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Thursday, September 23, 2021

Explained: How different is the wobble-ball grip?

India vs England 2nd Test: For the wobble, the two fingers are split across on either side of the seam. The angle of the seam for the wobble ball is similar to the out swinger, tilts towards the slips.

By: Express News Service | New Delhi |
Updated: August 12, 2021 9:15:48 am
England's James Anderson bowls a delivery during the first test match between England and India, at Trent Bridge in Nottingham, England, Saturday, Aug. 7, 2021. (AP Photo: Rui Vieira)

The wobble-ball grip is almost similar to Anderson’s outswing grip with a minor tweak: even the index finger is on the leathery surface of the ball, adjacent to the seam. For the out swinger, he has the index finger on the seam and the middle finger on the surface of the ball. For the wobble, the two fingers are split across on either side of the seam. The angle of the seam for the wobble ball is similar to the out swinger, tilts towards the slips.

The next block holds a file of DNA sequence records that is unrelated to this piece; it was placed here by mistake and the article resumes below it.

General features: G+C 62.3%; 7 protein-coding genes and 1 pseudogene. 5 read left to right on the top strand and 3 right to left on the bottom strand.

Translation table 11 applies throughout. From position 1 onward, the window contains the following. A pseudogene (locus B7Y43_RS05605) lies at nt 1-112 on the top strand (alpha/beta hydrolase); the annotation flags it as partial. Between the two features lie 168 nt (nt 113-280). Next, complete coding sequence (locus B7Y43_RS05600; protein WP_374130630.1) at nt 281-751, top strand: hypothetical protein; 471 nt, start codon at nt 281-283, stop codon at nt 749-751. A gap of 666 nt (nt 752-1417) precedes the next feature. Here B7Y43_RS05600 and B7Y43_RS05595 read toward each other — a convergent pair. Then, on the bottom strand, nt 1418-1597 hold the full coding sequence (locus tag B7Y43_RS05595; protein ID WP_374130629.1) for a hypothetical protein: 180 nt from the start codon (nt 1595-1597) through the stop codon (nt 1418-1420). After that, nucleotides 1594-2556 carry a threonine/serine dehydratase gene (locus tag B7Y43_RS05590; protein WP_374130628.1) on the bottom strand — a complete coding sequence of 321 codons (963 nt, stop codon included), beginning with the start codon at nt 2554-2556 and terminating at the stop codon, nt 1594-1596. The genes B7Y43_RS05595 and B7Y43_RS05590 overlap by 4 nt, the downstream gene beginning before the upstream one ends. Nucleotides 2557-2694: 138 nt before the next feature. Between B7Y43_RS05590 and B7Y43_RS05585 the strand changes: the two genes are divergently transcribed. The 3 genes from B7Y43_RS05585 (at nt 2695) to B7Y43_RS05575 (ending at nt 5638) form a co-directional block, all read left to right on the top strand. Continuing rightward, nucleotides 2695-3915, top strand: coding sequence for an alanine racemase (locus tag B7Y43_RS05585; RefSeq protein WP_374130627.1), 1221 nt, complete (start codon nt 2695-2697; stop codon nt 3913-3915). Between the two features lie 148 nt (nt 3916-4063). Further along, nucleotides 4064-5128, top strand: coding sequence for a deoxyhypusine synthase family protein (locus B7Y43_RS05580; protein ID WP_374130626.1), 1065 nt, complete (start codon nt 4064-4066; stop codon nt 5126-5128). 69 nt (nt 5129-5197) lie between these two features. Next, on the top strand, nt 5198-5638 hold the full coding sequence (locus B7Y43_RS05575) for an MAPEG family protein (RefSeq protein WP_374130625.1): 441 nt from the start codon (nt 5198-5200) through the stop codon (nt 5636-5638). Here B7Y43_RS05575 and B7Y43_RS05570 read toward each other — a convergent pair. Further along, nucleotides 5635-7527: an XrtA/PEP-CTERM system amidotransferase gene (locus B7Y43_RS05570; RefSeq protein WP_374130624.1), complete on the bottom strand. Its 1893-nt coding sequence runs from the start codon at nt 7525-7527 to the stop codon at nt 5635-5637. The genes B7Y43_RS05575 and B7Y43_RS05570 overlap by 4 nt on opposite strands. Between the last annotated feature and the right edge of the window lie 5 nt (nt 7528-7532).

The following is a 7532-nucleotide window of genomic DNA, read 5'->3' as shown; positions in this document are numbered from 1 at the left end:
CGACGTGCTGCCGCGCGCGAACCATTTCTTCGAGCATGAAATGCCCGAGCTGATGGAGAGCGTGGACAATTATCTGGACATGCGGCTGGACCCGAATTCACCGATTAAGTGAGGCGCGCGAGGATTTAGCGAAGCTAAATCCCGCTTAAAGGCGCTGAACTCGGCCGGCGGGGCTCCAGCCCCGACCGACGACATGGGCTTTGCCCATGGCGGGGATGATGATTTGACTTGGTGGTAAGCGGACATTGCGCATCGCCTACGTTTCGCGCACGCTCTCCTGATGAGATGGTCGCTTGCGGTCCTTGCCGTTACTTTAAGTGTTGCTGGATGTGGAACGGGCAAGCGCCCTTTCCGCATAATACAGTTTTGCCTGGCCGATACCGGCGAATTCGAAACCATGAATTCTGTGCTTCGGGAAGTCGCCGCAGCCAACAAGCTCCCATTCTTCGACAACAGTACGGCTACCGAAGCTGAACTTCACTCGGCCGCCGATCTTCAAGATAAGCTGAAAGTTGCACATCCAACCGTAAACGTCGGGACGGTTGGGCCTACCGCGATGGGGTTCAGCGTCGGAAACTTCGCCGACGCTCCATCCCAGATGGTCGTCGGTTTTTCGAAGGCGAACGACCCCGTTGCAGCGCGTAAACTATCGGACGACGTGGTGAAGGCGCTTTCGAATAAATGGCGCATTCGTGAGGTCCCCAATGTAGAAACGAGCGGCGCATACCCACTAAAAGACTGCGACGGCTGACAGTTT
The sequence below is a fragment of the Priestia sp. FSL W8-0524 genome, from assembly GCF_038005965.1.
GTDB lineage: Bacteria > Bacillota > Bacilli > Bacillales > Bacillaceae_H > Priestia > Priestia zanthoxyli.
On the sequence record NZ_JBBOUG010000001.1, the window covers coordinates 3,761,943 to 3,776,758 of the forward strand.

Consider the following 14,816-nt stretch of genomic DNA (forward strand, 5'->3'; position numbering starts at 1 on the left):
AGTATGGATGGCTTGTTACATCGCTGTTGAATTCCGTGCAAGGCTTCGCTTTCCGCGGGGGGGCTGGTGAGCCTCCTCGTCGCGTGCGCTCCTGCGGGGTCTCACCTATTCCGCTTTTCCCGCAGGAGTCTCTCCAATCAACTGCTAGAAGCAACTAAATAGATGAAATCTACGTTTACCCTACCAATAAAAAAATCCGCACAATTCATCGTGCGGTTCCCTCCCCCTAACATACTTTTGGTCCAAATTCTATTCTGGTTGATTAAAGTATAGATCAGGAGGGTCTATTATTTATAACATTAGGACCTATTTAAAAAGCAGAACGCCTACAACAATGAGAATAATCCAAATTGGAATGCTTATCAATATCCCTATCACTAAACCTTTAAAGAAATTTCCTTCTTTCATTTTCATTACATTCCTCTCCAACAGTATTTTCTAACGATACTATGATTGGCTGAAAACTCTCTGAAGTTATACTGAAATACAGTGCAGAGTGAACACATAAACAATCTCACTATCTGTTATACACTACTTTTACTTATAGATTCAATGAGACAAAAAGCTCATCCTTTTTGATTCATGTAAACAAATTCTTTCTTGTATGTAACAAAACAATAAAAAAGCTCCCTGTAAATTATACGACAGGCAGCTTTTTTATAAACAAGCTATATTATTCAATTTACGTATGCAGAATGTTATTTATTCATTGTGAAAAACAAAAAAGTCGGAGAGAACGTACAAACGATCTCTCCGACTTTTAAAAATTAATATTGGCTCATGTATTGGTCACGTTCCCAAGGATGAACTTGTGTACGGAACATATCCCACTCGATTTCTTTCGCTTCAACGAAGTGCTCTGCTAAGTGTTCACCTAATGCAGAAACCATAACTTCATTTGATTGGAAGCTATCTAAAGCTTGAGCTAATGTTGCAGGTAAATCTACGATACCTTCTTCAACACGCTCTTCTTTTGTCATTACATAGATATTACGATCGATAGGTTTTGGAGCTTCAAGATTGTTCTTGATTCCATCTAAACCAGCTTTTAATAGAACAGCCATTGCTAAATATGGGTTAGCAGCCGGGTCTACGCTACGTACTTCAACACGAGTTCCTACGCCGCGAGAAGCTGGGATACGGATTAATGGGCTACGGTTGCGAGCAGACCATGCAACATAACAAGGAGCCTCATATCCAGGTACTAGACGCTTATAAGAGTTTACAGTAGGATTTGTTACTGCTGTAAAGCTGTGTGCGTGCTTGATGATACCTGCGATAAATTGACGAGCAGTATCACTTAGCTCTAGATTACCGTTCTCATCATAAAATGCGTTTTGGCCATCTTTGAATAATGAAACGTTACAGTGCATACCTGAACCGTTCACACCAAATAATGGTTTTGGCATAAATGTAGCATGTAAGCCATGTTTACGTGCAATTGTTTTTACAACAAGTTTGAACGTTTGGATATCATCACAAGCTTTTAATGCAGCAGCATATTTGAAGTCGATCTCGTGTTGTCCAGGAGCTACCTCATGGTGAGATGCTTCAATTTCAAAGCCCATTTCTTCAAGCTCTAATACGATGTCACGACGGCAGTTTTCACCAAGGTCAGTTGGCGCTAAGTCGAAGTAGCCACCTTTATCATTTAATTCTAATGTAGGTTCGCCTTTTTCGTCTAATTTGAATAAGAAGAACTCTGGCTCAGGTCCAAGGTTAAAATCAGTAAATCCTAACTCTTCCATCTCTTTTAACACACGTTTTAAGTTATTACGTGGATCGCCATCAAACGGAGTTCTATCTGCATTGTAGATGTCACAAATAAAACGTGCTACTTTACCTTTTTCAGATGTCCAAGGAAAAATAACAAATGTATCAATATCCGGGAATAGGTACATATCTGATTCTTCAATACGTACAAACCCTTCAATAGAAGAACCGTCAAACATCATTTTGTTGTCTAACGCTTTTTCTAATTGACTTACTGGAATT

For the traditional out swinger, Anderson cocks the wrist and run the fingers down the seam to get the back rotation that’s needed to swing.

“With this (the wobble ball) I am not trying to cock the wrist as much and I am not trying to pull back on the ball as much to get that back motion – instead, I just try to release it as simple as possible and that’s when it gets that wobble effect.”

The swing he still manages to extract differentiates his wobble ball from most others. For his conventional out swinger, he lifts the index finger last off the ball at release. “If anything I am thinking about the finger. What I do with the (index) finger is I try to push the ball into the stumps and then it swings away later.” He does the same for the wobble, pushes it in and hopes for the jagged-seam landing to do its surprise trick.

In 2010, after watching a few wicked spells from Asif, Anderson had hit the nets. “Tried to figure out with my grip how to get the ball to do what he was doing with it. We got the video camera to focus on the seam to see what it was doing,” he once told the former player Derek Pringle. These days, the younger bowlers obsess over Anderson’s fingers to learn how he sends the best Test batsman of the world wobbling back to the hut.

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